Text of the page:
Inside 'NXIVM,’ the sex slave cult that branded its members
The wise leader turned out to be a sexual predator.
With long hair and a sage's way of speaking, Keith Raniere looked like a guru who could help women reach their ultimate potential.
His group, NXIVM (pronounced Nex-e-um) presented itself as a self-help organization. Given that “self-improvement” programs are a multi-billion dollar industry, this isn’t that hard to believe.
[Sign outside the NXIVM offices/Times Union]
What is unbelievable, however, is allegations of cult-like behavior, including a hierarchal structure of “masters” and “slaves” that let Raniere sexually abuse women.
According to a harrowing investigative feature from the New York Times, Raniere used NXIVM to recruit women to have sex with him, urge them to follow near-starvation diets to maintain his ideal physique, brand them like cattle, and make it all but impossible to leave.
NXIVM is based out of Albany, NY, with chapters all across North America. Since the 1990’s, tens of thousands of people have enrolled in the company’s courses.
Students are told the seminars can completely transform them — eliminating their psychological and emotional barriers, offering personal and professional development, and helping them find self-fulfillment.
Most students only take one or two classes, lose a chunk of change to listen to the rantings of some inane motivational speaker, and move on with their lives. Others, however, are sucked deeper into the organization.
Ladies, in particular, can be invited to join a secret society. According to actress and former NXIVM member Sarah Edmondson, in order to take part in this sorority, the women are told they need to offer collateral. Nude photos, letters detailing crimes, or evidence of any other damning misdeeds will do. The collateral would later be used to ensure they can’t leave or speak out.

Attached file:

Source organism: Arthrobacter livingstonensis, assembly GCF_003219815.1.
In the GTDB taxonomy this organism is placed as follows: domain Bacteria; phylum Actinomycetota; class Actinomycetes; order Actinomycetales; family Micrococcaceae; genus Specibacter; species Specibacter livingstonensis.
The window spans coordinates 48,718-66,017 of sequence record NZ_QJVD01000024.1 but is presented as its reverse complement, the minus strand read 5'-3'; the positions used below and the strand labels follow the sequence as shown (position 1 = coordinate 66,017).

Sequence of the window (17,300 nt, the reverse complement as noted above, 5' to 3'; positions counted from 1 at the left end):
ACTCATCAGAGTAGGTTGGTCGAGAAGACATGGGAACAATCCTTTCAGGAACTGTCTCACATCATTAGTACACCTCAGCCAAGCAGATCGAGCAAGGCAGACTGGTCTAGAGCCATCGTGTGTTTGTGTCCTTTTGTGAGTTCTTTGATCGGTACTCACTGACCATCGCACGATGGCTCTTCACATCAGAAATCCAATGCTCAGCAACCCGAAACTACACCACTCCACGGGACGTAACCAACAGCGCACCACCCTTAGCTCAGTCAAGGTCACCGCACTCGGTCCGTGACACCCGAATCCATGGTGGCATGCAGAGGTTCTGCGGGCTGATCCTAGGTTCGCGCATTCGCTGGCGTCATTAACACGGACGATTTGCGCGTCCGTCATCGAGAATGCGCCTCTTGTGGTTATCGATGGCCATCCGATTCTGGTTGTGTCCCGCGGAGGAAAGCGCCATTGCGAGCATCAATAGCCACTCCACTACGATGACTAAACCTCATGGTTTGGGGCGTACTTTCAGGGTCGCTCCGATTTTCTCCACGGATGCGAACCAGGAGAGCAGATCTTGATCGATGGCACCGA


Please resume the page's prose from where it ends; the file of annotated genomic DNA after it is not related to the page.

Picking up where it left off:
Raniere was the commander of this secret faction. He wanted his women to overcome the common weaknesses he saw in them, like being overemotional, failing to follow through on promises and frequently playing the role of the victim. He believed he was making them stronger, and acting as an ambassador for women all over the world.
To achieve the goals Raniere had in mind, the society would use tools of dominance and submission. “Slaves" would have to make lifetime vows of obedience to their “masters.” Eventually, the slaves would be able to recruit more servants of their own.
Before her initiation, Edmondson was told she’d be given a small tattoo. She was told to undress and put on a blindfold. When she took it off, 4 other female “slaves” had joined her there. They were butt naked, too.
A doctor, identified as Dr. Danielle Roberts, entered the room. The women took turns holding one another down. One woman filmed. They were instructed to say: "Master, please brand me, it would be an honor."
The doctor seared the skin below each woman’s hip with a cauterizing tool. The horrifying experience, marked by the sounds of screaming and the overwhelming smell of burning flesh, lasted about 30 minutes per procedure. The branded symbol on each woman’s crotch incorporated Raniere’s initials, “in tribute” to him.
Over the years, terrorized members have made several attempts to report NXIVM’s disturbing practices to the police. On each occasion, authorities have refused to investigate.
However, now that the Times has put the group’s abuses into the spotlight, it seems New York state officials are finally beginning to act. The state now plans to pursue investigations into the allegations made in the Times’ feature.
NXIVM checks off every box necessary to classify the organization as a cult: it has a charismatic leader, who serves as an object of worship; it has a process of drastic thought reform (also known as brainwashing); and it has economic and/or sexual exploitation of group members, as female members are explicitly recruited to have sex with Raniere out of the belief that they can be “healed.”